In this study, BUN was also a determinant of phosphate control in the nonanuric patients. Although BUN has an association with GFR as a filtration marker, it is also an important nutritional marker, especially for dietary phosphate. A higher BUN represents better nutritional status in maintenance HD patients [20]. Therefore, it is reasonable to assume that a higher BUN represents a higher dietary phosphate intake, and dietary intake is an important factor for phosphate control in nonanuric HD patients. nPNA and SGA were also measured as nutritional factors; however, they did not correlate with BUN in this study. The nPNA was measured using Bergström et al’s [11] equation, which did not account for urinary protein loss, thus underestimating the nutrition status of nonanuric patients. SGA had several objective components; thus, slipshod attitude of the patients could incorrectly estimate nutritional status. A previous study also pointed out these problems [21]; thus, SGA could not reflect nutritional status correctly in this study.
FGF-23 and PTH stimulate phosphaturia in a similar manner by reducing phosphate reclamation through Na/Pi IIa, IIc cotransporters [8], [9], [18]. However, in our study, the role of iPTH in phosphate metabolism appeared to be less significant than that of FGF-23, and iPTH appeared to be less affected by RRF status, which is also consistent with the previous studies [13], [14], [16]. The reasons for these might be the combined regulation of calcium homeostasis in the CKD-MBD and complex interactions of FGF-23, iPTH, and 1,25(OH)2D3 [22]. However, no clear relationships between FGF-23, iPTH, and RRF are revealed, thus warranting further investigation.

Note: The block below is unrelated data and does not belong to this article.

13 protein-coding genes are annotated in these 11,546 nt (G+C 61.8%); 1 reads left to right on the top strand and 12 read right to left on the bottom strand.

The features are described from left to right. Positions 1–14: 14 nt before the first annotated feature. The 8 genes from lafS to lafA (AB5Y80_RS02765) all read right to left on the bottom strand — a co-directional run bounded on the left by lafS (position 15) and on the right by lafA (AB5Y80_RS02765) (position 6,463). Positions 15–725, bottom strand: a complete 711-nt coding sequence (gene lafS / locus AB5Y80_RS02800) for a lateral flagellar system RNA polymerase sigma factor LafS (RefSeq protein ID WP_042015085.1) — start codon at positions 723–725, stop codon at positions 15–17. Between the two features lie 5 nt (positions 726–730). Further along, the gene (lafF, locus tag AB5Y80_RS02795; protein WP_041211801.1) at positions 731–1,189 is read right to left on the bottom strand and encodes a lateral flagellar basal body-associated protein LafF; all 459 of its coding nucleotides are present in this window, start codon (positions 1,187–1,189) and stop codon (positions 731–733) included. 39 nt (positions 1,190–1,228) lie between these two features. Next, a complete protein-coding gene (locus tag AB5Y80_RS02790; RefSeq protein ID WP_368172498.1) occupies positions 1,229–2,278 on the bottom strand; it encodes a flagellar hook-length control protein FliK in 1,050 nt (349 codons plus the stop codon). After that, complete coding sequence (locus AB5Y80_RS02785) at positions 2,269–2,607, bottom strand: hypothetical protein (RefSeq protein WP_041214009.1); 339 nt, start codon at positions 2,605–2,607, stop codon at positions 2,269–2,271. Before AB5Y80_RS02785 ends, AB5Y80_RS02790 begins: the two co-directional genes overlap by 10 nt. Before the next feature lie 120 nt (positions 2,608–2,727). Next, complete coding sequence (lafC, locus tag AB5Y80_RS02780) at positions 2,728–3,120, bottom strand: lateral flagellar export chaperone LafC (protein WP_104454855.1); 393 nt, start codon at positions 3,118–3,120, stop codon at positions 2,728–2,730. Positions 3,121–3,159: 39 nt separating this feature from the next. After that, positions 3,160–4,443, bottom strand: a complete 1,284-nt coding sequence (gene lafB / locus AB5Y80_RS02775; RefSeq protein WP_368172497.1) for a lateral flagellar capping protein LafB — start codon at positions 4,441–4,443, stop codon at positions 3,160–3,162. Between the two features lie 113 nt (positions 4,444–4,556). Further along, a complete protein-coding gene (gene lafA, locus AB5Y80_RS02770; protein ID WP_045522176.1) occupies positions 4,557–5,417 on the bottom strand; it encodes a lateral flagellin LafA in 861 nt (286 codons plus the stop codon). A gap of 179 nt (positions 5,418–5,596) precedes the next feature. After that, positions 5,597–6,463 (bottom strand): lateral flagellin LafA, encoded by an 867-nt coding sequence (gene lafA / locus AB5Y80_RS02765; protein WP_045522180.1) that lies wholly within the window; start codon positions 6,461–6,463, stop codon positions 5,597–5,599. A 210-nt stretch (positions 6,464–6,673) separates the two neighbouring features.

In our cross-sectional study, vascular calcification was not affected by RRF. Atherosclerosis is known to have a positive correlation with FGF-23 [23]; as serum FGF-23 levels were significantly higher in the anuric patients, we expected higher vascular calcification rates in those patients. Although CKD-MBD is one of the main factors for vascular calcification in dialysis patients [24], [25], other factors, such as age, diabetes mellitus, hypertension, dialysis vintage, male gender, and calcification inhibitory factors (e.g., fetuin-A), are also closely associated with vascular calcification [26], [27], [28], [29]. We were unable to establish a relationship between vascular calcification and RRF in our study. Further prospective observation studies are needed to address this point.